Opposite completely to "top-down libertarian" -- I have been throughout arguing for Objectivist 'bottom up morality' that 'informs' a political system. AR: "Every political system is based on some code of ethics". (Which can as well be altruism-collectivism as in the past and often in the present. It's very clear today how many do derive their morals from bad politics - less in the USA than elsewhere: 'Deification' of the State).

NIOF as "ethics" from which one tries to derive and deduce one's moral actions, is also cart in front of horse and a mystical abstraction. This, may or may not be libertarian - I'm unsure.

 

Share this post


Link to post
Share on other sites
On 2016/02/18 at 6:27 AM, Brant Gaede said:

My take is the first "man" is a man and the second the concept "man." It's the relationship of the particular to the universal and therefore a general objectification of morality and related valuing. (Is to ought?)

--Brant

I've seen it also said by two knowledgeable Objectivists: "MY life is the standard of value". I think this is a fundamental error which will be carried through into the morality of rational selfishness, and then into the concept of individual rights.

Conversely, it must be "Man's life", not "mine", nor the life of any individual. So we get (for one example) from Rand : "Man has to be man by choice--and it is the task of ethics to teach him how to live like man"..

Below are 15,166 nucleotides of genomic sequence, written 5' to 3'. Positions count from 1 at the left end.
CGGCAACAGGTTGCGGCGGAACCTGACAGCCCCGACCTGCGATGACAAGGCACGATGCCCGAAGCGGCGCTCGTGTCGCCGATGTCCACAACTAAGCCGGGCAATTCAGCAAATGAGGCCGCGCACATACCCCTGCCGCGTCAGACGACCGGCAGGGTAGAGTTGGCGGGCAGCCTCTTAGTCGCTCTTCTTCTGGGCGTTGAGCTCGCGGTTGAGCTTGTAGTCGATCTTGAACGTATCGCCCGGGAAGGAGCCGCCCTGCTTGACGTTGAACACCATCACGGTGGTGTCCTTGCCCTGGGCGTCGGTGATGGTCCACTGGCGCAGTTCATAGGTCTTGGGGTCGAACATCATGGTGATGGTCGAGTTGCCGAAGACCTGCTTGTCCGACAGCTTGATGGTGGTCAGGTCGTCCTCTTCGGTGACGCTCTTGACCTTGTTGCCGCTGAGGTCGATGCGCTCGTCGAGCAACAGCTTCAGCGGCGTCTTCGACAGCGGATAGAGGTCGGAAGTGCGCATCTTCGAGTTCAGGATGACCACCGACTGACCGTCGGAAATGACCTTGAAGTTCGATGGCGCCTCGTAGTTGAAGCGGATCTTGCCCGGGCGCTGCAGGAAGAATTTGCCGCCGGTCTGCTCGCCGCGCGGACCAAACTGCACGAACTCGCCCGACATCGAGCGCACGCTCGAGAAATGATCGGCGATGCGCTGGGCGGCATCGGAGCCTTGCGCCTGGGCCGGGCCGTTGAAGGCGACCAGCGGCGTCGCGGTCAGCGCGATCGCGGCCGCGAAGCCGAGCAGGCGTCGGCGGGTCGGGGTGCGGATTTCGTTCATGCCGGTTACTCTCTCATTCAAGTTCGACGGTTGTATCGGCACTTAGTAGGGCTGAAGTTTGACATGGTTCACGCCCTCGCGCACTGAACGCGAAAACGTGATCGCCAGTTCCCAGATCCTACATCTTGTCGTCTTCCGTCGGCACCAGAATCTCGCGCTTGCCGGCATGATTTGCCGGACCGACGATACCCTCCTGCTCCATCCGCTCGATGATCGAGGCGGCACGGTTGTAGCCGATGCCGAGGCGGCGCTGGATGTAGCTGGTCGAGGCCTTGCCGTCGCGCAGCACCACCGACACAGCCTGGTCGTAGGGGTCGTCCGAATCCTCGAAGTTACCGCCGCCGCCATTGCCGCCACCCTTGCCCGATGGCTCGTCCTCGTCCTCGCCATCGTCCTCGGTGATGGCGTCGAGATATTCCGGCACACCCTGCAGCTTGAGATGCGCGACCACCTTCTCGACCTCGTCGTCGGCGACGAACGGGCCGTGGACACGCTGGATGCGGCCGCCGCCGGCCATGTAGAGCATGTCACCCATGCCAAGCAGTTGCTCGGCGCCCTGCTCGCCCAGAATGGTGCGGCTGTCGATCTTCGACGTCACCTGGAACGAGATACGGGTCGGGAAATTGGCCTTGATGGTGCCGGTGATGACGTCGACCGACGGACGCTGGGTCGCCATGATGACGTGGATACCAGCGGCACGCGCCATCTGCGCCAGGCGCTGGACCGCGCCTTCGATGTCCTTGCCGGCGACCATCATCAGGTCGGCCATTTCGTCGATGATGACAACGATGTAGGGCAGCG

There has to be an objective standard for an objective morality to rest on, and that is the concept, "man" - while, one's own life and self as "the standard of value" is subjective and circular.

Rather, one's life is *the source* of value and *the capacity* to value.

And "reciprocity" then may become considered the mainstay of individual rights, when the basic error is consistently followed through. I think it's only a secondary aspect. 

 

Share this post


Link to post
Share on other sites
1 hour ago, anthony said:

I've seen it also said by two knowledgeable Objectivists: "MY life is the standard of value".

Yeah, there's a flaw in that view, Tony.

I rather say: "MY life is the result of a standard of value."

I use how my own life unfolds as the result of my actions as the final judge of the quality of values I choose to live by.

 

Greg

Share this post


Link to post
Share on other sites
On 2016/02/26 at 2:49 AM, moralist said:

Yeah, there's a flaw in that view, Tony.

I rather say: "MY life is the result of a standard of value."

I use how my own life unfolds as the result of my actions as the final judge of the quality of values I choose to live by.

 

Greg

Yes Greg, as far as that I agree, and if you claim once again you arrived at the conviction "subjectively" - since we are "subjective" beings - and without having done any reasoning - since thought and judgment ("intellectualizing") gets in our way - I'll have to metaphorically strangle you for your self-contradiction. ;) The outcomes in one's life I'd say are indirectly the result of holding a primary standard of value - and directly, of one's reality-based principles and virtues (standards plural) which one derives from that ultimate standard in reality, "man's life", to further and enrich the ultimate value, his own life. You'll pose another ultimate standard above reality and man's life, and it is on our metaphysics we will once more diverge.

Share this post


Link to post